Think things are bad in Boston? It’s even worse right now with the Providence Bruins in the American Hockey League (AHL). The P-Bruins entered a COVID shutdown with cases reportedly reaching double-figures starting on Nov. 30. Their three games this weekend were postponed as they try and recover from the outbreak. It was reported Sunday that they held their first practice since the shutdown earlier last week.
Despite the shutdown, there are some members of the team that are having good seasons for Providence. Let’s take a look at who is doing well for first-year coach Ryan Mougenel.
Steen Carrying Providence Offensively
The best prospect in the AHL right now for the Bruins very well could be Oskar Steen. In 12 games, he has six goals and seven assists and is tied with Steven Fogarty with 13 points. A highly-skilled center, Steen had a good showing at the Prospects Challenge earlier this year in Buffalo, as well two good performances in Boston.
He had an assist in each game he has played this season in Boston playing the wing against the San Jose Sharks on Oct. 24 and the Montreal Canadiens on Nov. 14. He was called up Saturday, but did not play in the Black and Gold’s 3-2 overtime loss to the Tampa Bay Lightning. A sixth-round pick in the 2016 Entry Draft, Steen is working his way up the chart to be an untouchable prospect for the Bruins.
Senyshyn Putting Up Good Numbers
The third and final first-round pick of the famous 2015 Entry Draft, Zach Senyshyn has played well in his time with Providence, but unfortunately for Boston, he has never been able to translate his game to the NHL.
In 17 games this season, he has a team-high eight goals and 12 points. He is well on his way to breaking his career-high of 14 goals in 66 AHL games in 2018-19. On Nov. 12, he recorded a hat trick against Leigh High Valley Phantoms in a 6-3 win on a special night. That night, Providence paid tribute to former player Colby Cave, who happened to be Senyshyn’s linemate with the P-Bruins, who died on April 11, 2020, due to a brain bleed.
The 6-foot-1, 205-pound Senyshyn has played in just 14 NHL games with one goal and three points. By now, you would think that he would be making an impact in the NHL as a first-round pick, but it appears that it appears to be a long shot.
Froden Continues to Impress in First Season
Jesper Froden was signed in June to a one-year, $842,250 contract by Don Sweeney after he had 22 goals and 40 points last season for Skelleftea AIK in the Swedish Hockey League (SHL). A right wing, Froden has fit in well in his first season in North America. This season with Providence, he has four goals and eight assists in 17 games, while also playing on the power play. He is third on the team with 43 shots on the net. According to Sweeney last June, the Bruins front office have had their eye on Froden when he was playing in Sweden.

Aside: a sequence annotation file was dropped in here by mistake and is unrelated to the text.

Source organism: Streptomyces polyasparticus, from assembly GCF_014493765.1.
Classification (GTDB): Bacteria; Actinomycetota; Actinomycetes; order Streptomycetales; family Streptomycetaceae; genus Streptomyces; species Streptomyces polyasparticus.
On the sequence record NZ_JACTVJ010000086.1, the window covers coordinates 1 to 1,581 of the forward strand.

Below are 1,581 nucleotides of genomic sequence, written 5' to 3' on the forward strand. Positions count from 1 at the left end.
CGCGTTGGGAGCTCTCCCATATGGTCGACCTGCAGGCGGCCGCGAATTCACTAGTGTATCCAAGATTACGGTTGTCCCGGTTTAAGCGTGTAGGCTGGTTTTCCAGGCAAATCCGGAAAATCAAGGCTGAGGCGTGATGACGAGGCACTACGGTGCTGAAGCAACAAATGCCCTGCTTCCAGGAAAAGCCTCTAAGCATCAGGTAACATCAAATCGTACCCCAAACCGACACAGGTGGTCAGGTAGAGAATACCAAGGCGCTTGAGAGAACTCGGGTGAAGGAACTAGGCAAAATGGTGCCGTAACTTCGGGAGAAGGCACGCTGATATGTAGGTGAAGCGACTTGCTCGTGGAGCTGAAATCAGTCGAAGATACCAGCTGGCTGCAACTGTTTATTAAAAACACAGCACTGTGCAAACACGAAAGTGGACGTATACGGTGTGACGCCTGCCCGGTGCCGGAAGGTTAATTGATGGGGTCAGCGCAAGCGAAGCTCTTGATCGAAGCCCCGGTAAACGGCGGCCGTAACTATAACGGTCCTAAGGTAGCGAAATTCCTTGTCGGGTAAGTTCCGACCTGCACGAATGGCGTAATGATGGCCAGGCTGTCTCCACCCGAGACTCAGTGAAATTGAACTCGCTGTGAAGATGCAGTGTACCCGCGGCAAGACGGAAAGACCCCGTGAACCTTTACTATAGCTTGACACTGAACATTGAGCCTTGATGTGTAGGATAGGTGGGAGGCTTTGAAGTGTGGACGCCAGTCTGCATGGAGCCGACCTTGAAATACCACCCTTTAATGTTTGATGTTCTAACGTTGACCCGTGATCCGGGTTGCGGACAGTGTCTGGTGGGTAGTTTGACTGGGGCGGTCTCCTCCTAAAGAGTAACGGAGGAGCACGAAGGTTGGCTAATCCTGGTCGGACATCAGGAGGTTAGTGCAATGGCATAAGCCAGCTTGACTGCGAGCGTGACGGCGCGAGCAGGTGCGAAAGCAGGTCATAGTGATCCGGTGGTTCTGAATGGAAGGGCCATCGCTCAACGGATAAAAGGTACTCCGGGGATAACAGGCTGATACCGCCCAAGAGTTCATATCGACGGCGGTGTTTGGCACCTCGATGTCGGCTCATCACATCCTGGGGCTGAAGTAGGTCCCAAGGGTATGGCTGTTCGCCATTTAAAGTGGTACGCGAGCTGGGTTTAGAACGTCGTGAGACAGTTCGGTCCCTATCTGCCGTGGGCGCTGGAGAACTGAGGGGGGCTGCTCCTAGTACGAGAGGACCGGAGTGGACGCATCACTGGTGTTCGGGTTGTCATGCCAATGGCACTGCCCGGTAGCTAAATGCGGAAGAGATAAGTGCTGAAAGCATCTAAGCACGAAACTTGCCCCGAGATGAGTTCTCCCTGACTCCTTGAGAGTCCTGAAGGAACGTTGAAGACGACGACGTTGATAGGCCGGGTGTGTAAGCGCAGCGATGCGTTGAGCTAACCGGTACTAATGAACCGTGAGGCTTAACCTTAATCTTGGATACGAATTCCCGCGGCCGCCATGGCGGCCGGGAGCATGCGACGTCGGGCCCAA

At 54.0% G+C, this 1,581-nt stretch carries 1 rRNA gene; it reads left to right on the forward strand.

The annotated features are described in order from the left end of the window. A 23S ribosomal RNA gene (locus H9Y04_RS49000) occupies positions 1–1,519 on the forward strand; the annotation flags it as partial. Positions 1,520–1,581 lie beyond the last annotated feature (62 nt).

“The Bruins are very pleased to be adding Jesper to our organization,” said Sweeney. “We have tracked Jesper’s growth in the SHL where he has proven to be highly productive, competitive, and a smart, two-way player. Jesper is very excited to join a competitive team with the opportunity to compete for a roster spot.”
Froden has been a solid two-way player for the P-Bruins this season with an impressive offensive skill set. He’s not young at 27 years old and after an impressive preseason, he could be used as a bottom-six piece should the Bruins continue to mix and match their bottom lines.
Wagner Adjusting in Providence
It would have been easy for Chris Wagner to put his head down and sulk after being sent down at the beginning of the season, but he has gone about his business professionally, as well as being a leader for the young players early in the season. Wagner, who plays in all situations, has one goal and five points with 47 shots fired on the net, second to Senyshyn’s 53. You have to wonder if his time with the Bruins is done.
Last season, despite providing energy, he struggled on the Bruins’ fourth line, and with the free-agent signings this offseason, the writing was on the wall for Wagner that it was going to be tough to make the roster. He was placed on waivers on Oct. 9, then when he cleared, he was sent down to Providence, something that was not really a surprise to him.
“In camp, you kind of walk around and notice a couple of things,” said Wagner. “Maybe I was hyper-aware of what’s going on. But I wouldn’t say I’m a delusional person either. You kind of sense things might happen. But you never really know until you actually know. My mind always ends up preparing for the worst. That’s the way I am. I wasn’t a thousand percent shocked. But still, when it happens, it’s kind of crazy. It’s tough to deal with.”Chris Wagner (from “Chris Wagner, aching to return, keeps a good attidue after Bruins demotion: You’ve still got have gratitude” The Athletic, 11/24/21)
Of course, Wagner would like to be back in the NHL, but being buried in Providence is where he is at. He has the right attitude and hoping that sometime this year he will hear his name called back to Boston.
The COVID lockdown appears to be easing in Providence as they sent Jack Ahcan and Steen to Boston on Saturday and Ahcan found himself in the lineup on the bottom defensive pairing with Derek Forbort. Both players were returned to the AHL Sunday. The hope is the P-Bruins can continue their season this week after their three games this past weekend were postponed.
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Scott Roche covers the Boston Bruins for The Hockey Writers. A frequent user of the Oxford comma. Scott has been a sports writer for 25 years for different sites and daily newspapers. Writing started out as a hobby, but it has become a passion for Scott over the years.